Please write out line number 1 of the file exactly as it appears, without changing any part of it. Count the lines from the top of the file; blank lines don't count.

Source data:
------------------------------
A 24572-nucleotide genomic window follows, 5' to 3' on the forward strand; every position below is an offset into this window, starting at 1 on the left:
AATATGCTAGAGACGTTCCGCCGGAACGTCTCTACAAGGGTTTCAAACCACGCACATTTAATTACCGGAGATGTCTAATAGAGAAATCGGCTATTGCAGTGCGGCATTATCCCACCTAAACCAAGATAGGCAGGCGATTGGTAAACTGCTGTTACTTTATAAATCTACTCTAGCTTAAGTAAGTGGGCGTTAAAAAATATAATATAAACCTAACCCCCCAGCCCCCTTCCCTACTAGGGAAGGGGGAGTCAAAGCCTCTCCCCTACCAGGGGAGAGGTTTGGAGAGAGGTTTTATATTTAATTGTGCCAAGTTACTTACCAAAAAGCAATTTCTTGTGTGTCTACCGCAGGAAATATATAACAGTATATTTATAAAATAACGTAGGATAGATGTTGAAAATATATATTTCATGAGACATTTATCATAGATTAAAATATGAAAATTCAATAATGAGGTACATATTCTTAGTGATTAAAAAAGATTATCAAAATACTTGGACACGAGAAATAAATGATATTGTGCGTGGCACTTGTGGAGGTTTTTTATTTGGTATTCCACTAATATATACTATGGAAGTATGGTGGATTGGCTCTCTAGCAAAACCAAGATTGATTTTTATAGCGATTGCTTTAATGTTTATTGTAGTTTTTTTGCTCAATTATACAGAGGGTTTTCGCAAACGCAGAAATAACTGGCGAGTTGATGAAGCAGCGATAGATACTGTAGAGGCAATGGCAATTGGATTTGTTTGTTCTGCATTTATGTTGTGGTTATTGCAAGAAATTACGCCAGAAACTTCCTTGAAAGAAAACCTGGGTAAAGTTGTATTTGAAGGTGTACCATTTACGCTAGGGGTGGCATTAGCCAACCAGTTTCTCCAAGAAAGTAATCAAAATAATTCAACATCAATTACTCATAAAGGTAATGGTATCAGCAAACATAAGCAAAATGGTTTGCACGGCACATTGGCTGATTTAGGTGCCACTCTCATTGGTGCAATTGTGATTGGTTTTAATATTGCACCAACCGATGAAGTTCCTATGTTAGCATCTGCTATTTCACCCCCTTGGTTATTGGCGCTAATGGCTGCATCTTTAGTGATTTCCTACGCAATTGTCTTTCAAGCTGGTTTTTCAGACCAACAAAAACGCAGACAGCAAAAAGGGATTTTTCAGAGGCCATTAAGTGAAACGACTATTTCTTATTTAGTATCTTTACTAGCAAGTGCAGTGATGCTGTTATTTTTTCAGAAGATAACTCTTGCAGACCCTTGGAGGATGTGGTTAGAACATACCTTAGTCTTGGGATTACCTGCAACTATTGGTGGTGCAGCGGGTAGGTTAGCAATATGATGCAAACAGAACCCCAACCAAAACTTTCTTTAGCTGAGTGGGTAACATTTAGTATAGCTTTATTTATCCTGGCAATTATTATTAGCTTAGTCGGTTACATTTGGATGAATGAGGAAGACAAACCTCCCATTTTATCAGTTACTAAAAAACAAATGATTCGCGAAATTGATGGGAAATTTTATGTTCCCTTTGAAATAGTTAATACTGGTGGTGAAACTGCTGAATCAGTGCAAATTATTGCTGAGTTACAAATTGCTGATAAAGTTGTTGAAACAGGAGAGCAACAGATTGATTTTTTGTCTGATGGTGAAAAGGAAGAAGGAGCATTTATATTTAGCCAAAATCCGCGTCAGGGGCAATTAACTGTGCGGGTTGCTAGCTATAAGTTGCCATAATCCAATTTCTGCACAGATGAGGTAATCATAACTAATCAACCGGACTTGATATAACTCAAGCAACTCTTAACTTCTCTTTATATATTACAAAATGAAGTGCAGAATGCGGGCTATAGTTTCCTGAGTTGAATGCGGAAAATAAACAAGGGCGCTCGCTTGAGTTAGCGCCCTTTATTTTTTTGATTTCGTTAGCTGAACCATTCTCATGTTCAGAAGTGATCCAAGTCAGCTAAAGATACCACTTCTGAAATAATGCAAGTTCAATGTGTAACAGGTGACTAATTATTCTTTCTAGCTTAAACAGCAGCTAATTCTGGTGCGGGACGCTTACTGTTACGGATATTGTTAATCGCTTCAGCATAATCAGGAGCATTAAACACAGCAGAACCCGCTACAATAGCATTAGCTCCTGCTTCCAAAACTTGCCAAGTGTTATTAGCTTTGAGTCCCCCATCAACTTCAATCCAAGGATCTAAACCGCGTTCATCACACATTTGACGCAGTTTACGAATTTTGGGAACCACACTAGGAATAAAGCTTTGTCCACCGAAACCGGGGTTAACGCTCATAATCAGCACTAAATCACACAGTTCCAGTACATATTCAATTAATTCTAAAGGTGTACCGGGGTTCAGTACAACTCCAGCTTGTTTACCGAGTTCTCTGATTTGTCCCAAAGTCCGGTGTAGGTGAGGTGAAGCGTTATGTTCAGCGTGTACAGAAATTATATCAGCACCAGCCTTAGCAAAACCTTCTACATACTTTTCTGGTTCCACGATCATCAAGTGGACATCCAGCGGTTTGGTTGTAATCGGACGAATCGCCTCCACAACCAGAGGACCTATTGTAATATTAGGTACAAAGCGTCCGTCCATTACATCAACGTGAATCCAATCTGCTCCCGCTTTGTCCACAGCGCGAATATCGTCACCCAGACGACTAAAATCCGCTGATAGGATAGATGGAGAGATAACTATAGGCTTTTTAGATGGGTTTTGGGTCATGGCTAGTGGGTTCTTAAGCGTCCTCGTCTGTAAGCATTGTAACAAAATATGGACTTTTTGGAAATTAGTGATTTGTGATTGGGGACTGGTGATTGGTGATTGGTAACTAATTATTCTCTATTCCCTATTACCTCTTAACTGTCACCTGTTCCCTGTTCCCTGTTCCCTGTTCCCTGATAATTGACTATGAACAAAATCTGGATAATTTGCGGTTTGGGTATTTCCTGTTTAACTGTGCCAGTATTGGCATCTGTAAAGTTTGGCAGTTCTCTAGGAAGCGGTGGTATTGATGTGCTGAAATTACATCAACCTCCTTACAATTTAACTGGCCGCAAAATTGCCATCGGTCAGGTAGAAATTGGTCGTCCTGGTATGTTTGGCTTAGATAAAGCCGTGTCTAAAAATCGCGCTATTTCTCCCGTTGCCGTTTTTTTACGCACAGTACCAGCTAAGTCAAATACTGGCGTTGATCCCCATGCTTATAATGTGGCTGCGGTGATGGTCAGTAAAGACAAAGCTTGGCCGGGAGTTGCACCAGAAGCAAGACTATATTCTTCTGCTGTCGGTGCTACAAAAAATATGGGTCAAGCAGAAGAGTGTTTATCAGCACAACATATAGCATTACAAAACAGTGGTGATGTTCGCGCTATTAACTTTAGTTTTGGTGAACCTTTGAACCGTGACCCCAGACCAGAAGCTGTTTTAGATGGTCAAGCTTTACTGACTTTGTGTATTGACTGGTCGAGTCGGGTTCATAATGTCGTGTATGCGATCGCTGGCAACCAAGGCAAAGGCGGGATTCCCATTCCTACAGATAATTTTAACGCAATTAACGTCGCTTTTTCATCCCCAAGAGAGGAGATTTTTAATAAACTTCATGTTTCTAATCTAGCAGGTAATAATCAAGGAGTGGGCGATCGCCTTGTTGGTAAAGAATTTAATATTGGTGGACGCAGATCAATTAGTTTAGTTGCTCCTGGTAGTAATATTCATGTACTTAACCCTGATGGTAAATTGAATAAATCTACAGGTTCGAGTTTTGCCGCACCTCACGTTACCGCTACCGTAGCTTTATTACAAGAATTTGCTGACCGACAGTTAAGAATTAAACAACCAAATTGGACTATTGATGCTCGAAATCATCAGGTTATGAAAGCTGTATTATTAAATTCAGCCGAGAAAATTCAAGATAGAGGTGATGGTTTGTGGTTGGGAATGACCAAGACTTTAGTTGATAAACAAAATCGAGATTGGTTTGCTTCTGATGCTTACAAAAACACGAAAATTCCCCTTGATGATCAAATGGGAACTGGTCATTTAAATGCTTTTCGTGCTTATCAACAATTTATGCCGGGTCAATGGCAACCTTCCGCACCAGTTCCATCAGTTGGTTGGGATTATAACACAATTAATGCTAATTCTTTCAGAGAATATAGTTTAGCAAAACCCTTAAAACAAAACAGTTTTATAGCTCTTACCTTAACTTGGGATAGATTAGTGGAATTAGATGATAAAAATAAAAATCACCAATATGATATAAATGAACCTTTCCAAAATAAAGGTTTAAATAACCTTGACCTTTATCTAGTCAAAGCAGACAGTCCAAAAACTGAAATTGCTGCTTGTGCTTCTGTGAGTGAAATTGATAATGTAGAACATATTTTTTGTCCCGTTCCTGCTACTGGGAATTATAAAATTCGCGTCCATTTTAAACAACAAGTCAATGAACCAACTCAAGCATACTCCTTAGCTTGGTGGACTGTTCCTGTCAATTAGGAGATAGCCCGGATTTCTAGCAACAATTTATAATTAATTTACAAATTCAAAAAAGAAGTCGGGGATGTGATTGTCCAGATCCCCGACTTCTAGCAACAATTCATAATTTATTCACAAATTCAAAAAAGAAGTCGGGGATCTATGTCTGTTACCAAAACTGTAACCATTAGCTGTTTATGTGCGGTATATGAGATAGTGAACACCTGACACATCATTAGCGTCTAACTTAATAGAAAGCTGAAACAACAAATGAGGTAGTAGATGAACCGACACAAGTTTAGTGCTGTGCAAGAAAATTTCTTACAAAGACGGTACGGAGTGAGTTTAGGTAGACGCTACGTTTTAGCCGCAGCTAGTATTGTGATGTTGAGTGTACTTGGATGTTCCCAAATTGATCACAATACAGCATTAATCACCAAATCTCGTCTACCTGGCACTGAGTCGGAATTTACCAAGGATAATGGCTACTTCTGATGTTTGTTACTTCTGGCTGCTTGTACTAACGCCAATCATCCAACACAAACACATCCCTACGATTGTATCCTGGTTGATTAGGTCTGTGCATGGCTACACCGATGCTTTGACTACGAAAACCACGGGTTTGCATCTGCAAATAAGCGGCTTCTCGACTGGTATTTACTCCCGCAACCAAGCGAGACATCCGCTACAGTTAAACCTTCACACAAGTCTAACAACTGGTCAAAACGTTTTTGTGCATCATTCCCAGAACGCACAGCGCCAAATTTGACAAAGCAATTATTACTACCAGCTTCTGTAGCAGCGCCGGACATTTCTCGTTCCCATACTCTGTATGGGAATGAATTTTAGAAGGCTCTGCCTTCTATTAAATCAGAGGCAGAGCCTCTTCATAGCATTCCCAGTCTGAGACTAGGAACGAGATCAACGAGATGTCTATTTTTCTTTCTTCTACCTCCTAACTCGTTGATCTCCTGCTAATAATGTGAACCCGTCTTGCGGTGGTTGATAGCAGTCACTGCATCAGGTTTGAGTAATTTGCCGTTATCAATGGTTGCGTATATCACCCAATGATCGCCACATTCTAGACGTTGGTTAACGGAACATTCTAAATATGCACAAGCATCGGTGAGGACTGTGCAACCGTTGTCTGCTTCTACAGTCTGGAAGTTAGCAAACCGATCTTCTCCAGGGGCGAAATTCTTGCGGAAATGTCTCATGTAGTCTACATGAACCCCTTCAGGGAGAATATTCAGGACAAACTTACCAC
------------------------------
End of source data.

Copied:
A 24572-nucleotide genomic window follows, 5' to 3' on the forward strand; every position below is an offset into this window, starting at 1 on the left: